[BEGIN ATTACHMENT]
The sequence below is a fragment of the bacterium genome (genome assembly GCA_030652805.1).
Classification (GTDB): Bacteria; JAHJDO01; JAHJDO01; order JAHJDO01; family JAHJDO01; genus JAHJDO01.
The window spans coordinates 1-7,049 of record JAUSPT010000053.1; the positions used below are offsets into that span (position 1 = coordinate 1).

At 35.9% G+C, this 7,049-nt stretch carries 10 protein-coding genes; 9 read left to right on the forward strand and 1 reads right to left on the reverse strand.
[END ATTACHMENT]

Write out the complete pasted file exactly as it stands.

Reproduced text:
The sequence below is a fragment of the bacterium genome (genome assembly GCA_030652805.1).
Classification (GTDB): Bacteria; JAHJDO01; JAHJDO01; order JAHJDO01; family JAHJDO01; genus JAHJDO01.
The window spans coordinates 1-7,049 of record JAUSPT010000053.1; the positions used below are offsets into that span (position 1 = coordinate 1).

At 35.9% G+C, this 7,049-nt stretch carries 10 protein-coding genes; 9 read left to right on the forward strand and 1 reads right to left on the reverse strand.